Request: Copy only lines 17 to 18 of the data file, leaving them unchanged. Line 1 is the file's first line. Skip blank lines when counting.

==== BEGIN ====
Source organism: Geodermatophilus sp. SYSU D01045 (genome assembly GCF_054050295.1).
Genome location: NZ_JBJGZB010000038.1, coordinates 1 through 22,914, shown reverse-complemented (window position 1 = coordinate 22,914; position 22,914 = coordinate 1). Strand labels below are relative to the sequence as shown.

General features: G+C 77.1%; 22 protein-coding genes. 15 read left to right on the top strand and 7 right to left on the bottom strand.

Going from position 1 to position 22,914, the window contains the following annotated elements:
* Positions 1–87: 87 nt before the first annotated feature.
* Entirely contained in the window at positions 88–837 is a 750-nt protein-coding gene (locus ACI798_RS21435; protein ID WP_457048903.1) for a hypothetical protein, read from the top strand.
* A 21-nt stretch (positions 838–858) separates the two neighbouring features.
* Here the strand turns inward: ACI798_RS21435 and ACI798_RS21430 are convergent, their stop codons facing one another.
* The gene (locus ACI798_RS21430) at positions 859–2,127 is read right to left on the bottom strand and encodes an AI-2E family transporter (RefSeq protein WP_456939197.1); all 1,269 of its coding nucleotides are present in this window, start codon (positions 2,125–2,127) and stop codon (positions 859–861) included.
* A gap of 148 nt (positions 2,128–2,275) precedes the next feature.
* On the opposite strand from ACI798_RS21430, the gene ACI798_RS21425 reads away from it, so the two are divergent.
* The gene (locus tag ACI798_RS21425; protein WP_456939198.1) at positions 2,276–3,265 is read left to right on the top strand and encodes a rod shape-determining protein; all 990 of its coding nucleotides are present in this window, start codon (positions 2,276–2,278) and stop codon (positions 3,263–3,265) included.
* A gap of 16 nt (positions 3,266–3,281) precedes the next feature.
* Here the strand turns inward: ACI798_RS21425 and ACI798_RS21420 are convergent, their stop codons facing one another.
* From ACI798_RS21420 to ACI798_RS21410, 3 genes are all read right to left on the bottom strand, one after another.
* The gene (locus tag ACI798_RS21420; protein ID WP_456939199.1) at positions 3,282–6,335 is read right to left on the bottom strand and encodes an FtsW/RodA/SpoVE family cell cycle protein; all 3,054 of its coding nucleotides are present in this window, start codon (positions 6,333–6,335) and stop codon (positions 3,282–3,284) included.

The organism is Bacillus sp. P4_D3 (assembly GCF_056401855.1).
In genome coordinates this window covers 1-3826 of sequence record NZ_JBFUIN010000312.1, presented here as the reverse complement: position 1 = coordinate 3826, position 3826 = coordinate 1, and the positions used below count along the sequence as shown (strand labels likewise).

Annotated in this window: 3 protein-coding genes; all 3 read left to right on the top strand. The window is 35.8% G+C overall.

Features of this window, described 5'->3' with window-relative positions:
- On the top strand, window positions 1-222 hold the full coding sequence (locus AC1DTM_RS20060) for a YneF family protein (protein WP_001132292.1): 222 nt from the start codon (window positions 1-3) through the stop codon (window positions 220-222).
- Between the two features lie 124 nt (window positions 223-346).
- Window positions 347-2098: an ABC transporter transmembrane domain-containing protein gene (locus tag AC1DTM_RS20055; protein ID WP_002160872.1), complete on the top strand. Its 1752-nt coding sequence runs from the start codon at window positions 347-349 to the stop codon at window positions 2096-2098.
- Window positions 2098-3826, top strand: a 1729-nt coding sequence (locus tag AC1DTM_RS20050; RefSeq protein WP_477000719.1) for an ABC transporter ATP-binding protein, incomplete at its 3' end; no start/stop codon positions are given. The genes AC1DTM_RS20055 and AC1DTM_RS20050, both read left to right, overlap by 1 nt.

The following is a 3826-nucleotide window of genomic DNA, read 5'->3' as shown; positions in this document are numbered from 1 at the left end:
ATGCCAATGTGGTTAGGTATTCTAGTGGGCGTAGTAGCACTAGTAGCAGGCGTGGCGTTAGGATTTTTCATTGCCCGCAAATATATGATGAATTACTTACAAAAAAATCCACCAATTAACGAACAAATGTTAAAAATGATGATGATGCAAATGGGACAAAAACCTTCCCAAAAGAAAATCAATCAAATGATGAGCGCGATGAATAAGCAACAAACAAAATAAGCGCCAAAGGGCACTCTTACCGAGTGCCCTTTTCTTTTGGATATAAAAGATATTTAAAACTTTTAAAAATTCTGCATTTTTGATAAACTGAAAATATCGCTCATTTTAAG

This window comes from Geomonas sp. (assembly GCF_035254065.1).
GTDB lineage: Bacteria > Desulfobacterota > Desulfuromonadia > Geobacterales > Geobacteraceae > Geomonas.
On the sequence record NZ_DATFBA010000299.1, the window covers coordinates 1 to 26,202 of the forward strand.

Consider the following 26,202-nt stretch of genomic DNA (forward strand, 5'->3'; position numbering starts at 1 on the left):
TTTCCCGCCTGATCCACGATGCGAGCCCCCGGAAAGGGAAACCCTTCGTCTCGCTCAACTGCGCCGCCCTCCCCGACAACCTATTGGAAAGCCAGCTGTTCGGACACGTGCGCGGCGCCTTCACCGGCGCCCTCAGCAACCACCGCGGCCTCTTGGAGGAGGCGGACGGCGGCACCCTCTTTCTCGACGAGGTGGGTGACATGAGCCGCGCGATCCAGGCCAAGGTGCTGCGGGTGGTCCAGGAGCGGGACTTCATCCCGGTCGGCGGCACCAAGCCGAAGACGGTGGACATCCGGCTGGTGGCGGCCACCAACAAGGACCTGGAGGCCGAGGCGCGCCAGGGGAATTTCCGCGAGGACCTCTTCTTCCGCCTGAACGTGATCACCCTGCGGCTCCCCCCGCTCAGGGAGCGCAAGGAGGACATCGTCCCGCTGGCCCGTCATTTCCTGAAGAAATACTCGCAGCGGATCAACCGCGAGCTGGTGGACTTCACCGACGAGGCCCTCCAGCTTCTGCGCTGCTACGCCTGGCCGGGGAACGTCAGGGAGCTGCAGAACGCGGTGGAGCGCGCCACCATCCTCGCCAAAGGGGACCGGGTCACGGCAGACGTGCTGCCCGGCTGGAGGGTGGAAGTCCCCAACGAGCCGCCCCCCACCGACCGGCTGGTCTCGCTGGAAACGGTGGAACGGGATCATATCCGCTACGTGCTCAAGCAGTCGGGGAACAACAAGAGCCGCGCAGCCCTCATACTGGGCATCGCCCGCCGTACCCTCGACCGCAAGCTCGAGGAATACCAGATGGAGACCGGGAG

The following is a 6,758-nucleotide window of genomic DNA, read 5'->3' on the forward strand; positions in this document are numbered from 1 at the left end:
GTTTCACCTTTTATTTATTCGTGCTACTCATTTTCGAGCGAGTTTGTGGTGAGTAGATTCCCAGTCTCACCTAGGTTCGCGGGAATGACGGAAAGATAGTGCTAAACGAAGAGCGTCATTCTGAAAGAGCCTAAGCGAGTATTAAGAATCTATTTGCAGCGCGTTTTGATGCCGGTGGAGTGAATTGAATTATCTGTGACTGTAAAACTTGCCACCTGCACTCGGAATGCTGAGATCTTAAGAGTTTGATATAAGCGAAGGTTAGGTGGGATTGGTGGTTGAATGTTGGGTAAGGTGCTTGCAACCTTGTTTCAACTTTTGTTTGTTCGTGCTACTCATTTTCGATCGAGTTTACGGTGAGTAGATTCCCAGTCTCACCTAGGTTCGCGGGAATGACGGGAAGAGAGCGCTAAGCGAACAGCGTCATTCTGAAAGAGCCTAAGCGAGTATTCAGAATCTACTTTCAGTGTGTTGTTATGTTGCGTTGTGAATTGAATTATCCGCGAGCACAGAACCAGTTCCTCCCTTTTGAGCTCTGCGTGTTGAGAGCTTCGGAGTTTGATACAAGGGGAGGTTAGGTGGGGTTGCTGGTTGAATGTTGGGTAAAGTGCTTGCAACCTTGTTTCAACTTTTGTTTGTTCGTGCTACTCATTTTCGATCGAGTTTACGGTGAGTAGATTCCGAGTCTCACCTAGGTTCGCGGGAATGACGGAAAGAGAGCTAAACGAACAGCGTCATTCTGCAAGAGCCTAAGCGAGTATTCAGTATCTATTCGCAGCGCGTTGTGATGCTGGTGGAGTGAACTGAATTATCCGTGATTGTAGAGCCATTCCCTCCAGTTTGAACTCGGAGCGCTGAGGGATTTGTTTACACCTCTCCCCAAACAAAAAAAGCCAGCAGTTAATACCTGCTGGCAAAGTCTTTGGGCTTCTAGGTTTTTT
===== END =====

The organism is Bacillus sp. P4_D3 (assembly GCF_056401855.1).
In genome coordinates this window covers 1-3826 of sequence record NZ_JBFUIN010000312.1, presented here as the reverse complement: position 1 = coordinate 3826, position 3826 = coordinate 1, and the positions used below count along the sequence as shown (strand labels likewise).